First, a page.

Hollywood's top 3D movies
The jury's out on 3D, really. Lots of people hate renting big clunky glasses in theatres, lots of people have headaches but then sometimes 3D can make an otherwise ordinary film quite remarkable, as it overwhelms the senses and gives us an experience beyond expectation.
Now, India will get its very first 3D film with Vikram Bhatt's Haunted.
While we wait for that to come out, here's my list of 10 films that used their 3D very well indeed:
10. Journey To The Center Of The Earth
This 2008 Brendan Fraser-starrer might be the weakest movie on this list, and must have surely devastated fans of Jules Verne, but credit where it's due: it was an eye-popping 3D spectacle. Exploitatively made only to throw things at the audience and make them sit up and react, this film laid on the effects thick and fast.
Not a good film by any standard, but definitely a very effective 3D watch.
Image: A scene from Journey To The Centre Of The Earth
If you needed a reason to watch this one, here are three words for you: Angelina Jolie naked. Sure, it's just a 3D animated version of her, but there's something to be said about that motion-captured set of curves, right?
Robert Zemeckis couldn't quite get a hold of adapting this epic poem -- not even with a script by Neil Gaiman and Roger Avary but some of the set pieces are fun, as is Crispin Glover. Definitely worth a 3D shot, this.
Image: A scene from Beowulf
8. Polar Express
Yet another Zemeckis product, this one was a Christmas tale that pushed the boundaries of 3D animation at the time even though Tom Hanks' eyes often looked creepily glassy.
Yet the sheer visual splendor of this film about a young boy rediscovering Christmas by hopping aboard the Polar Express makes it worthwhile. The palette alone is enough of a treat for the senses, and Hanks' voice acting, well, always works.
Image: A scene from Polar Express
7. My Bloody Valentine
It's all very well to applaud movies that use 3D organically, by making it a seamless part of the narrative and weaving it in subtly. Then again, 3D never was meant to be subtle, a fact that films like this 2009 slasher film took glorious advantage of.
This B-movie works *only* when in 3D, the makers throwing sharp objects and bulging eyeballs and body parts at the audience and while it might be trash, it's seriously fun trash.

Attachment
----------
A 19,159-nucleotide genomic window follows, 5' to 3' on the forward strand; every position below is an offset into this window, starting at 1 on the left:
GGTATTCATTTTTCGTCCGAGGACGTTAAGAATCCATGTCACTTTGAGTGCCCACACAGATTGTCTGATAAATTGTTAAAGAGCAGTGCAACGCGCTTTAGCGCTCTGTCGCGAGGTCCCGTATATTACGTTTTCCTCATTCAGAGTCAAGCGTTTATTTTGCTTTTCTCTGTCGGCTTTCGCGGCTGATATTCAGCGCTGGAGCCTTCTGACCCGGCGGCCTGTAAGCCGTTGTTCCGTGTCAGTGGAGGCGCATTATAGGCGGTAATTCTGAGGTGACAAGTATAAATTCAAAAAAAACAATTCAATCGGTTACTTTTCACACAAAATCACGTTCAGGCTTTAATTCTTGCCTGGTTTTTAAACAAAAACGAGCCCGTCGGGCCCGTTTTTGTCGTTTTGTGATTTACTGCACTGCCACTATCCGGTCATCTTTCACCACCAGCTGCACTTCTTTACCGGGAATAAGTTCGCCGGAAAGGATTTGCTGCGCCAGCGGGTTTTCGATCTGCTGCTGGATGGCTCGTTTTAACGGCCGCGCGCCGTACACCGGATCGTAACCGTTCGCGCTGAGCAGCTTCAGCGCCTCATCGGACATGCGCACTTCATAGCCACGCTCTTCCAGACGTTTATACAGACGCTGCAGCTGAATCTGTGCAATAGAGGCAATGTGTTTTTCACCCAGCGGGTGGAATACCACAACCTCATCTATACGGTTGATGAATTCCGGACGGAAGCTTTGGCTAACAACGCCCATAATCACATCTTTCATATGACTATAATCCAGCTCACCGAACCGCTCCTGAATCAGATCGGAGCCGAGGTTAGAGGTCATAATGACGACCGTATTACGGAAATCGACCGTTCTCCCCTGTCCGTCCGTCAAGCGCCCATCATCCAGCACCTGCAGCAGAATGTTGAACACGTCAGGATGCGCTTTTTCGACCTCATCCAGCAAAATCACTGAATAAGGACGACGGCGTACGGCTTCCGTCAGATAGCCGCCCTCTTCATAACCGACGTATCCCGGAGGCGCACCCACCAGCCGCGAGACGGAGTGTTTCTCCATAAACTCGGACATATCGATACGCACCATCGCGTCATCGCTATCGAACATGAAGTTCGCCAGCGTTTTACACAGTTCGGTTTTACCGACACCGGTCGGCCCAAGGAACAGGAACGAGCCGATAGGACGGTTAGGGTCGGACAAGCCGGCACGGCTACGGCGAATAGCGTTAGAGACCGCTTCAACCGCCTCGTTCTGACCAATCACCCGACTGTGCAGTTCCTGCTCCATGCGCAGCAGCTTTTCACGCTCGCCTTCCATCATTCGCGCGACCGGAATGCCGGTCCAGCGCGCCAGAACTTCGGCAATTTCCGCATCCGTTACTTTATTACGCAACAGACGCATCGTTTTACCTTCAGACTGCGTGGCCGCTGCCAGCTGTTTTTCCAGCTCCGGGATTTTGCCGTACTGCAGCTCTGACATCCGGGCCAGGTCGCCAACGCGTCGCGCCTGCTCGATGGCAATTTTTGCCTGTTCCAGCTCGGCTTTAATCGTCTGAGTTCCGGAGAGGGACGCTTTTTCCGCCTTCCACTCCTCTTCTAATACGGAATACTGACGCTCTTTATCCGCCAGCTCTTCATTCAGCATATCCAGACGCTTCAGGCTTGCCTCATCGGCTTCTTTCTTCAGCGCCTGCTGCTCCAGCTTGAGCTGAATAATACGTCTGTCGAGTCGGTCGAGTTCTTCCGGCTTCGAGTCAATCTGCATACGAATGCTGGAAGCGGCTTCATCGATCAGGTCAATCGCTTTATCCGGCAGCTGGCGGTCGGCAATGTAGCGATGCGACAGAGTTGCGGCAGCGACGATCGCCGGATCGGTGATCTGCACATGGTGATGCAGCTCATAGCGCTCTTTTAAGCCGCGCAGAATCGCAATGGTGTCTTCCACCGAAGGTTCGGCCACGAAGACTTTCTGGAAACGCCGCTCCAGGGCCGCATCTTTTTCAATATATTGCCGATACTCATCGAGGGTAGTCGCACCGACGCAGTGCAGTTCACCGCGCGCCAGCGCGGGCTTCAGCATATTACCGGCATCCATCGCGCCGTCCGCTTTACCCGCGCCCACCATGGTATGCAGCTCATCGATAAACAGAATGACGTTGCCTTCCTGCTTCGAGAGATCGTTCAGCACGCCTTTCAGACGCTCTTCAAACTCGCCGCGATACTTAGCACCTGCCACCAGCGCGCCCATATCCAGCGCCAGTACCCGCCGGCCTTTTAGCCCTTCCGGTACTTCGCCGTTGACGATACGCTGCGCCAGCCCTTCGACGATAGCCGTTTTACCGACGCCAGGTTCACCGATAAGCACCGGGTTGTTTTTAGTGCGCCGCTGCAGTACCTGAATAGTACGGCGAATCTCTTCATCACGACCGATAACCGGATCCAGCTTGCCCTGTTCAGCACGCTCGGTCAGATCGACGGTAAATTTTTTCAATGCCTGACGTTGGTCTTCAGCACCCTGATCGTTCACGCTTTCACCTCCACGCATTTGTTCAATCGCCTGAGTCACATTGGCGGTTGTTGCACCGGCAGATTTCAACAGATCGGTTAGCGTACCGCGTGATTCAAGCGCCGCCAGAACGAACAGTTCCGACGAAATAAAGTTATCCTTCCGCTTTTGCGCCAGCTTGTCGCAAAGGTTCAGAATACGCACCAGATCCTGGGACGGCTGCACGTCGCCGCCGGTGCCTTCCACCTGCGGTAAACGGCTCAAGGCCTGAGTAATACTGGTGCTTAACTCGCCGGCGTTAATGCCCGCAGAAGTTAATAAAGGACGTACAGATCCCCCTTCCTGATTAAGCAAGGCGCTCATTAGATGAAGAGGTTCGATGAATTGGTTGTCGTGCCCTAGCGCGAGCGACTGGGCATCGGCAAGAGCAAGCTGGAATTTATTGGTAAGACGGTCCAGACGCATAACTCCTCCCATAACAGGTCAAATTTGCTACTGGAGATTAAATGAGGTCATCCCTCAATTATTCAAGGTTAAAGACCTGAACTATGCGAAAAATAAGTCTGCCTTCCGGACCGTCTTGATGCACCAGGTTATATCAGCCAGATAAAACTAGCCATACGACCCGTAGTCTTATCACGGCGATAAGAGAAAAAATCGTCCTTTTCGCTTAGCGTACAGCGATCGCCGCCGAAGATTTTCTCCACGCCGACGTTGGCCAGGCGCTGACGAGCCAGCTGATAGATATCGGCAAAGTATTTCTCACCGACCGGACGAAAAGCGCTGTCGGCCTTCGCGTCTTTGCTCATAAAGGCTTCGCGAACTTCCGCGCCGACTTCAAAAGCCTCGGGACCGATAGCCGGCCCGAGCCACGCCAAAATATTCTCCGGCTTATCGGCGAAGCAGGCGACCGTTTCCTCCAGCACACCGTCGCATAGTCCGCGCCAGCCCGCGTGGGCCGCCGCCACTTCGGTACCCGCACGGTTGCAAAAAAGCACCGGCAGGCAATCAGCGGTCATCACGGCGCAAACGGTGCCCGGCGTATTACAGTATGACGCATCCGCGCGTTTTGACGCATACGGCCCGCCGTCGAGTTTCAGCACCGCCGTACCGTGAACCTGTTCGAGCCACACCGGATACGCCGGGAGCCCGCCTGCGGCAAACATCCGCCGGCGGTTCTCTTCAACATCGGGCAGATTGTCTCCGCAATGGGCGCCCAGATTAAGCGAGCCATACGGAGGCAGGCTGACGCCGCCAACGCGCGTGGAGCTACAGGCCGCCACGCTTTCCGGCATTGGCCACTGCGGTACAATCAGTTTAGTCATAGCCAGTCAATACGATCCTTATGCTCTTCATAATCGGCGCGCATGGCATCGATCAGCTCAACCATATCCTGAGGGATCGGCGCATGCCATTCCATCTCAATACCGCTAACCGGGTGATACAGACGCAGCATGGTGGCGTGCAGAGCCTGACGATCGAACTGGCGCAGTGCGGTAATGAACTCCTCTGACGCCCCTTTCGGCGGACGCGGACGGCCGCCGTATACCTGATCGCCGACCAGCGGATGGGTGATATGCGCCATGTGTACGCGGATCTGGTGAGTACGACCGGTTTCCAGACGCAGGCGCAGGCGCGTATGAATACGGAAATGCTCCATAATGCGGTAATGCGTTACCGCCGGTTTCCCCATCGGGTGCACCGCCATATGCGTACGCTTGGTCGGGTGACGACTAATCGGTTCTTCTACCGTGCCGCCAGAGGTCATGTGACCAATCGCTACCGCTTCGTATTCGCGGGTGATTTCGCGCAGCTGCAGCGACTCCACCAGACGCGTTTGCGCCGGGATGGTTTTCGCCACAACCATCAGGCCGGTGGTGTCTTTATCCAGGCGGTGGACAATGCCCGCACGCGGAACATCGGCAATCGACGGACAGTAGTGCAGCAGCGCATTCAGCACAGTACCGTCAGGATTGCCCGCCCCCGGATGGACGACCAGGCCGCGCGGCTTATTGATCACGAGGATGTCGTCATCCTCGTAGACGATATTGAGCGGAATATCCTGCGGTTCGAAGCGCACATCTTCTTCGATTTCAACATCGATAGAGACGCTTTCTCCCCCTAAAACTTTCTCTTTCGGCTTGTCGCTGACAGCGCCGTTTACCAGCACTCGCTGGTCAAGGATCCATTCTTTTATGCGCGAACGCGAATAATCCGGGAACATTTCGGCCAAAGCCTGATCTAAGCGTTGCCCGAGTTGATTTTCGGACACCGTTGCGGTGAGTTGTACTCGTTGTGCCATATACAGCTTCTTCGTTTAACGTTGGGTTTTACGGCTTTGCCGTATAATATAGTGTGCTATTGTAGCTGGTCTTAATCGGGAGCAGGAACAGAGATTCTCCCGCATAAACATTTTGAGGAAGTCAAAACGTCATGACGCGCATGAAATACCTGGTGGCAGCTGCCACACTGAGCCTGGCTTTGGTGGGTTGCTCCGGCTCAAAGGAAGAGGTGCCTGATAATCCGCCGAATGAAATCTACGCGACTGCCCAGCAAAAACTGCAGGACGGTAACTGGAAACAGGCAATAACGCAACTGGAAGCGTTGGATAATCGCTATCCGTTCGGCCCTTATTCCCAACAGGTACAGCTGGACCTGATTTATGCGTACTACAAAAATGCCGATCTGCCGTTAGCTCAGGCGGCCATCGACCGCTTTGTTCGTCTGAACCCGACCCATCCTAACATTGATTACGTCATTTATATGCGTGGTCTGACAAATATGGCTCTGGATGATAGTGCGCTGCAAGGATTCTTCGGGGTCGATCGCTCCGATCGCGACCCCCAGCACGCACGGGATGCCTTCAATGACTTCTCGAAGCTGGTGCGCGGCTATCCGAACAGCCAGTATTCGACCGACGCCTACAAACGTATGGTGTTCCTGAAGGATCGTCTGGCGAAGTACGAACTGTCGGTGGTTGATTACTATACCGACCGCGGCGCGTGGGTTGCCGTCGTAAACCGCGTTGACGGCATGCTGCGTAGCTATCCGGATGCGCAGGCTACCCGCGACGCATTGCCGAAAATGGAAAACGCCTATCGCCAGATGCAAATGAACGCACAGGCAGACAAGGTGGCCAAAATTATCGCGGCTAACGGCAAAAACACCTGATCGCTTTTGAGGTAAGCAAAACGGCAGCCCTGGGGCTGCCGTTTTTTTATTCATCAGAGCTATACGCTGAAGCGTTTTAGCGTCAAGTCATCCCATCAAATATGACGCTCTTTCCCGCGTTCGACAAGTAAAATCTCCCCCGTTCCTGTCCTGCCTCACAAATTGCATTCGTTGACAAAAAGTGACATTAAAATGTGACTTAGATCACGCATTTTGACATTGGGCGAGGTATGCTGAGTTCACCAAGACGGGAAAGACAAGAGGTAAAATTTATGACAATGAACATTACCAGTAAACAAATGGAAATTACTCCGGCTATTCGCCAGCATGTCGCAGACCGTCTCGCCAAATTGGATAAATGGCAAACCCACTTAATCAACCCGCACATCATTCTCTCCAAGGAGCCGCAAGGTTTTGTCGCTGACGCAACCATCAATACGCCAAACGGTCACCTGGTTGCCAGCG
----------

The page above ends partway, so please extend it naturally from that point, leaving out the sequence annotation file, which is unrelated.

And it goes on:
Image: A scene from My Bloody Valentine
6. Monsters Vs Aliens
As proved with My Bloody Valentine and the fact that almost all the successful flirtations with 3D cinema in the 1950s were with unimaginative and exploitative B-movies the schlocky horror genre does well in 3D.
What does even better, however, is animation. Which is why Monsters Vs Aliens, a goofy spoof taking on monster movies took advantage of the blatant 3D misuse of horror movies while marrying it with a fun and colourful animated narrative.
Image: A scene from Monsters Vs Aliens
5. Toy Story 3
In a perfect marriage of both 3D gimmick throwing things at the screen and waiting for audiences to duck and fantastic emotive storytelling, Pixar's beautifully crafted Toy Story 3 does the job mouthwateringly well.
Buzz and Woody and toys new and old are hurled around and out of the screen with terrific aplomb, but the true focus in this vivid 3D melee is on the storytelling. And on the fact that you can hide your crying eyes behind 3D glasses.
Image: A scene from Toy Story
Pixar dealt another ace with this lovingly crafted tale of a grumpy old man who flies his house to South America, and the treat was in the telling.
From the bouquet of technicolour balloons that raise Carl Fredricksen's too-big-for-one house to the rabid attack dogs who speak in perfect, if occasionally high-pitched English, this film used 3D cleverly and innovatively. Never to shock, but always to aww. A gem of a film.
Image: A scene from Up
3. Superman Returns
Sure, this Bryan Singer film only ever had 20-odd minutes of 3D, but what an experience it was. The deal was that when Clark Kent took his glasses off, you put your 3D glasses on and it was a masterstroke, keeping the only 3D bits when Supe was in action.
Image: A scene from Superman Returns
Henry Selick's gorgeous stop-motion adventure makes it this high up on the list simply because of how painstakingly it has been crafted, and how wonderfully suited every detail is to the 3D experience.
Neil Gaiman's children's book is elegantly creepy, and Selick masterfully uses 3D to create a chilling atmosphere more than just things that pop out at the audience. A stunning film and an absolute must-watch.
Image: A still from Coraline